A dog communicates with people and other animals using a variety of physical gestures. Usually when a dog is feeling friendly and happy, it wags its tail; sometimes you can almost see a smile on the dog's lips. Conversely, when a dog is showing remorse, it may put its tail between its legs and lower its head as it approaches its owner. When a dog is angry or protecting its property, it will raise the hair on its back and bare its teeth as a physical sign of aggression. A dog will roll over onto its back and show its throat to its aggressor as a sign of submission. A dog that wants your attention will rub against your legs while looking at you expectantly, hoping for some petting or a walk. Many house-trained dogs sit by the door or scratch at the door when they need to go outside. Dogs communicate with other dogs by smells, such as urinating to mark their territory and sniffing. A dog may nip at another dog or small child to correct its behavior.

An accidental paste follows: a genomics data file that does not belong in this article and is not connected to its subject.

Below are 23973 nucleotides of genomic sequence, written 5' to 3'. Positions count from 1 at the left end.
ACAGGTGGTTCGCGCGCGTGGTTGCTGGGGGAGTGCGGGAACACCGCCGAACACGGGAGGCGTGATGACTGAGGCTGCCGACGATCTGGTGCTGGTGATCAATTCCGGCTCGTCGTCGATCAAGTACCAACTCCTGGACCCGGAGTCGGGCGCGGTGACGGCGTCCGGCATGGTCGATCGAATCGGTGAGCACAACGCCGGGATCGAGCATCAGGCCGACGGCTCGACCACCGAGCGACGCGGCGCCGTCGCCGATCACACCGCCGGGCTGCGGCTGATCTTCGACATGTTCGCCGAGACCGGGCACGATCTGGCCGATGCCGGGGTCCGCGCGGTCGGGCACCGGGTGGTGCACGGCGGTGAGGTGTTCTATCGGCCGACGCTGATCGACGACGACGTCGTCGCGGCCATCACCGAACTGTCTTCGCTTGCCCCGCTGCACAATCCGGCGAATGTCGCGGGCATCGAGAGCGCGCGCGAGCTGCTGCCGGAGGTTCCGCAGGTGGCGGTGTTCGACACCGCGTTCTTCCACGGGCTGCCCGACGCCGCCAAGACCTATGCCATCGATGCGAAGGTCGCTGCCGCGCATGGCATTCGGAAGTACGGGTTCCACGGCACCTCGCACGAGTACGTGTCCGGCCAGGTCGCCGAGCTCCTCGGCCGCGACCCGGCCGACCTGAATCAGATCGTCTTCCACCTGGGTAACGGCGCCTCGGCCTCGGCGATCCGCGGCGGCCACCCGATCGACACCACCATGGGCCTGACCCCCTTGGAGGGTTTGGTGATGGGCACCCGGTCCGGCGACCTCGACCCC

Dogs use quite a lot of vocal communication with humans as well as other animals. They may bark and whine as a sign of welcome when you arrive home. They also use a more aggressive bark with growls to tell a stranger to stay away. A house-trained dog may whine by the door to be let outside. A hungry dog may whine by its empty food dish to remind you to feed it. Some dogs enjoy singing using a variety of pitches in their howls. A dog in pain may whine repeatedly, lie down or stay close to its owner. A dog seeking its owner's praise and approval will respond quickly to its owner's commands and then seek attention.
A dog that wants to play catch may bring you a ball, set it at your feet and bark at you. Some dogs leave their "kill" near the doorstep. They want you to know that they are protecting you and providing for you. They want your praise for their job as well. A bored dog may chew up your favorite quilt or destroy furniture to tell you that it needs more stimulation or exercise.